Secondary Immune Deficiencies

Secondary Immune Deficiencies are defined by a decrease in antibodies that occur most commonly as a consequence of hematological malignancies, renal or gastrointestinal immunoglobulin loss, and corticosteroid, anticonvulsant or immunosuppressive medications.

Immunoglobulin replacement therapy has been shown to be effective in reducing infections in some secondary antibody deficiencies. Initially, we hope to assist these patients, as the majority of primary immune deficiency patients receive immunoglobulin therapy.  

These patients will include those with:

  • Chronic Lymphocytic Leukaemia (CLL)
  • Multiple Myeloma
  • Non-Hodgkin Lymphoma
  • Good’s syndrome
  • Any Lymphomas or cancers of the lymph nodes or immune system
  • Protein losing enteropathy (Gut)
  • Lymphoreticular malignancy
  • Antibody deficiency due to treatment for Autoimmune Disease using chemotherapy-like reagents (e.g.SLE)

There are similarities and cross over areas when living with an immune deficiency, whether it is primary or secondary. IDFA will be supplying our current resources that are relevant to your situation and age group. Have a browse through our resource page and you will see our range of resources. To understand the Immune System in simple terms, read Our Immune System by S LeBien.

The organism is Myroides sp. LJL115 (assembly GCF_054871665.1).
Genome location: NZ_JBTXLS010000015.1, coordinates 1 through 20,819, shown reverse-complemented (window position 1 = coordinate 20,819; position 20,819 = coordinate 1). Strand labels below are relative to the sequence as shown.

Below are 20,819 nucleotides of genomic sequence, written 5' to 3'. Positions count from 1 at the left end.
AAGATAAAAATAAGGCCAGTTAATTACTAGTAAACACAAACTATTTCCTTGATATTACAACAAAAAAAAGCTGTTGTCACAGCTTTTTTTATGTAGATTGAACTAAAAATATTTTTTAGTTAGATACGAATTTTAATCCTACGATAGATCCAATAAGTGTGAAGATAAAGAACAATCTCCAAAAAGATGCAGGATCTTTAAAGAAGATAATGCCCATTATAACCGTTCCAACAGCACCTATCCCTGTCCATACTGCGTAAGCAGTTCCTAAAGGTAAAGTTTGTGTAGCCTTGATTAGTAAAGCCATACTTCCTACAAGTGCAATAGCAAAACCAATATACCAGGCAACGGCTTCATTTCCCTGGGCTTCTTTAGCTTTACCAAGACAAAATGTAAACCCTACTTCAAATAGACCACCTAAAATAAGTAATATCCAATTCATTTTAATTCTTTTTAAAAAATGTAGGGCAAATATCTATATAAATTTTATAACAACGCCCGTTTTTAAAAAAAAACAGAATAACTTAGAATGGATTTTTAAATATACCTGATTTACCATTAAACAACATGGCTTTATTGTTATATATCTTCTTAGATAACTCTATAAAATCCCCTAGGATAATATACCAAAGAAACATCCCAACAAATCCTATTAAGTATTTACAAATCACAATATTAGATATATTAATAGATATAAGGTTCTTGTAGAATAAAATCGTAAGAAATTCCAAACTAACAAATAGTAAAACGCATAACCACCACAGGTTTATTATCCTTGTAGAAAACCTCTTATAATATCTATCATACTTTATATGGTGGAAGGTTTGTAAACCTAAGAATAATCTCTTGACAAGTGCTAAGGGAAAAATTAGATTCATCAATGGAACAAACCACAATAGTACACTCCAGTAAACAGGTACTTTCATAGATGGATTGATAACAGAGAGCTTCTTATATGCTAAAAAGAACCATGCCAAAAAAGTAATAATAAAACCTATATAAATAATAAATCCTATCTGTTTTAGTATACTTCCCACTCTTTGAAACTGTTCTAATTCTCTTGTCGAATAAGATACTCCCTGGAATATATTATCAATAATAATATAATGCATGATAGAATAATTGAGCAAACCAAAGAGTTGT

Once you join (membership and resources are free) you will be welcomed and a resource pack delivered to you. It will take some time for us to grow specific resources, however we will keep you informed!

Membership is available for:

·   PATIENTS & CARERS: Complete the IDFA secondary immune deficiency membership form As there are sometimes more than one patient in each family, could you please complete a separate form for each patient?

 

 

 

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